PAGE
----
Kentucky editorial roundup
Kentucky editorial roundup
The Associated Press
May. 16, 2018
Summary of recent Kentucky newspaper editorials:
The Daily Independent on the U.S. Supreme Court ruling on sports gambling:
The U.S. Supreme Court on Monday overturned a federal law that barred most states from legalizing sports betting.
This, to us, is a long overdue, common sense ruling.
The most immediate outcome for residents of the Commonwealth is that, with a drive across the bridge into West Virginia, one will soon be able to put a bet down on pretty much any sporting event they choose. The state of West Virginia legalized sports gambling this past spring although it appears a few details have yet to be worked out including whether the casinos, the state, or gamblers will pay sports franchises an "integrity fee," also known as a gambling tax directed to the sports franchises, leagues and universities. Gov. Jim Justice has said he may call a special session to iron out all the details, but the state was waiting to hear from the U.S. Supreme Court on its ruling before moving forward. That clearance came on Monday, so sports gambling in West Virginia is now cleared for takeoff.
The ruling stemmed from the case Governor of New Jersey v. the National Collegiate Athletic Association, which was an effort by the Garden State to legalize sports gambling. Professional sports leagues and the NCAA claimed this was a violation of PASPA, which effectively barred most states from legalizing gambling on sports by forbidding states from any effort "to sponsor, operate, advertise, promote, license, or authorize by law or compact" sports betting.
Therefore, New Jersey tried a different tact: It simply repealed its laws barring sports gambling.
The case opens an opportunity for states to re-examine their position on legalization of sports gambling_something Congress banned in 1992 under the Professional and Amateur Sports Protection Act, known as PASPA. In finding PASPA unconstitutional, the court reaffirms the federal government cannot tell state legislatures what laws to pass, repeal, or keep on the books.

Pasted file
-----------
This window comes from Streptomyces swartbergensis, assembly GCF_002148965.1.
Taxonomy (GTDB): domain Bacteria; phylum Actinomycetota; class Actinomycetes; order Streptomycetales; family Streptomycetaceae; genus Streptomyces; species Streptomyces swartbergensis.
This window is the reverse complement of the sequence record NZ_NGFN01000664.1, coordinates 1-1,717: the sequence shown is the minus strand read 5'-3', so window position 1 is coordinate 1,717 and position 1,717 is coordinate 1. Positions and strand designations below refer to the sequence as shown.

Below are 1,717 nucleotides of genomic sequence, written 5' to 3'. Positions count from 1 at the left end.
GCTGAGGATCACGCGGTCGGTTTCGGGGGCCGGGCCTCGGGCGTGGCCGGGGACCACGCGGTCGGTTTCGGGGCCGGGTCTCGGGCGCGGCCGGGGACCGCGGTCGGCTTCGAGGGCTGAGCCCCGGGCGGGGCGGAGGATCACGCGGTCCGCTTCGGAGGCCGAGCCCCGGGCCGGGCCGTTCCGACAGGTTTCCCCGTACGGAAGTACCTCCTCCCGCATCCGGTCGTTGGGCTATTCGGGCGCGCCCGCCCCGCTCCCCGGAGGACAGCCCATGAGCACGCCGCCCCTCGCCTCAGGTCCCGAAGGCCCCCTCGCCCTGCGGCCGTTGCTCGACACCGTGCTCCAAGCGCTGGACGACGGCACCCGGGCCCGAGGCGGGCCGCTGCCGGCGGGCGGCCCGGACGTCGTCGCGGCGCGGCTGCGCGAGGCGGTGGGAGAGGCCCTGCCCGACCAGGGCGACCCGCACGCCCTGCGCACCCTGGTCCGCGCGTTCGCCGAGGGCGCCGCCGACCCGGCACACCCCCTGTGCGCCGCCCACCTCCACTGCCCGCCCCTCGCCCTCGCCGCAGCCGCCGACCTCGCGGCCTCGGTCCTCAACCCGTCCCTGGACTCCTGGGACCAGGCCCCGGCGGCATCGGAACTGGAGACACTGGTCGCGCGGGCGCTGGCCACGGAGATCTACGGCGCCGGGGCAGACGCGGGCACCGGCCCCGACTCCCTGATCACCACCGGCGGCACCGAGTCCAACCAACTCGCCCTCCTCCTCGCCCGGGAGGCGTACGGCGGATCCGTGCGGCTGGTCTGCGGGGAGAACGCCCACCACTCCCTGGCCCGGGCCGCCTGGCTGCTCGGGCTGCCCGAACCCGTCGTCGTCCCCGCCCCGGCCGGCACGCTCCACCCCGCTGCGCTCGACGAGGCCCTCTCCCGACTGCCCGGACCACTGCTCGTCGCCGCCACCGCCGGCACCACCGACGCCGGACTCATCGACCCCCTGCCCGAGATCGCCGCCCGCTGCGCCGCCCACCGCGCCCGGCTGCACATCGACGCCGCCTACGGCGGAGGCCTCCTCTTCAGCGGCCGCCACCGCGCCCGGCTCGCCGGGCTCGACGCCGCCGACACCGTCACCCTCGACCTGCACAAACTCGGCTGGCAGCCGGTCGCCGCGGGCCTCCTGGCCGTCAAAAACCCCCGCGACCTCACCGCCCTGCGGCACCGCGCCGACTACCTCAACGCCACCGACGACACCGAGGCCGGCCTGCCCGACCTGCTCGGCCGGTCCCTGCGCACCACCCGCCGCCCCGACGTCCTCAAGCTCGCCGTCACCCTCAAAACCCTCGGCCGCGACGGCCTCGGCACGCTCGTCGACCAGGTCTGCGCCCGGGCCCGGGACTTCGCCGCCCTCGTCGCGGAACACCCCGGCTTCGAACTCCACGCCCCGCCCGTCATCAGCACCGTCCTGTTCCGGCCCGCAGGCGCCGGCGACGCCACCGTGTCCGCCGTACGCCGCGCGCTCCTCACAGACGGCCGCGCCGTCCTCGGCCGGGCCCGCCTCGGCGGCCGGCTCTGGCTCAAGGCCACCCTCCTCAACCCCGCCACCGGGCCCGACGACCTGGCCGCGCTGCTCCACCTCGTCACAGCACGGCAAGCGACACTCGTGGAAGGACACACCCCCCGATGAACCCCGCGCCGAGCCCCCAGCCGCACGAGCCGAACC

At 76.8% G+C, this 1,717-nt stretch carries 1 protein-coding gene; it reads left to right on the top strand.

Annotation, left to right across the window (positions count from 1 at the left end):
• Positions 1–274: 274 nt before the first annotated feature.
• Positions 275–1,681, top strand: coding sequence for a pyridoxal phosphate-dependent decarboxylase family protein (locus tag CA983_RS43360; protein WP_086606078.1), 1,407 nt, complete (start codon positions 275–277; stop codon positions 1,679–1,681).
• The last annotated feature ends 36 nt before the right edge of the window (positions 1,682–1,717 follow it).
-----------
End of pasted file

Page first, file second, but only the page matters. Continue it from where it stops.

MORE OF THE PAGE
A lot of the gambling laws — aimed at restricting wagering to designated spots like Las Vegas and Atlantic City — are badly antiquated. The reality is they were all crafted generations ago when there was no internet. Now, wherever you are, if you are intent on sports gambling, you can simply log on to your computer and do so through a myriad of off-shore accounts, etc.
It will be up to individual states to decide if they want to get in on the action, but in a world where sports gambling is accessible online at any time worldwide, this is obviously a common sense decision.
Bowling Green Daily News says police deserve to be honored:
Police officers in our city and across the country have very admirable jobs, but also very dangerous ones.
On a daily basis, police officers put their lives on the line to protect the public. They work long hours, investigate domestic disputes, robberies, rapes, assaults, homicides and occasionally exchange gunfire with criminals. Police officers simply don't know what to expect when they put their uniforms on in the morning and walk to their patrol cars. Nationwide, 51 officers have died in the line of duty this year.
We should all respect police across this nation because they literally are our eyes and ears when we are resting safely at night. They are first responders to accidents where many of them, because of their training, save lives or help save lives on a daily basis.
After the 2014 shooting death of Michael Brown in Ferguson, Missouri, police officers in that city and across the country got a really bad name, although the officer responsible for the shooting was never indicted. Many of those protesting at the time chanted horrible names in reference to police that we won't print here. It was a real shame that police were painted with that brush because it's simply not accurate for the majority of them.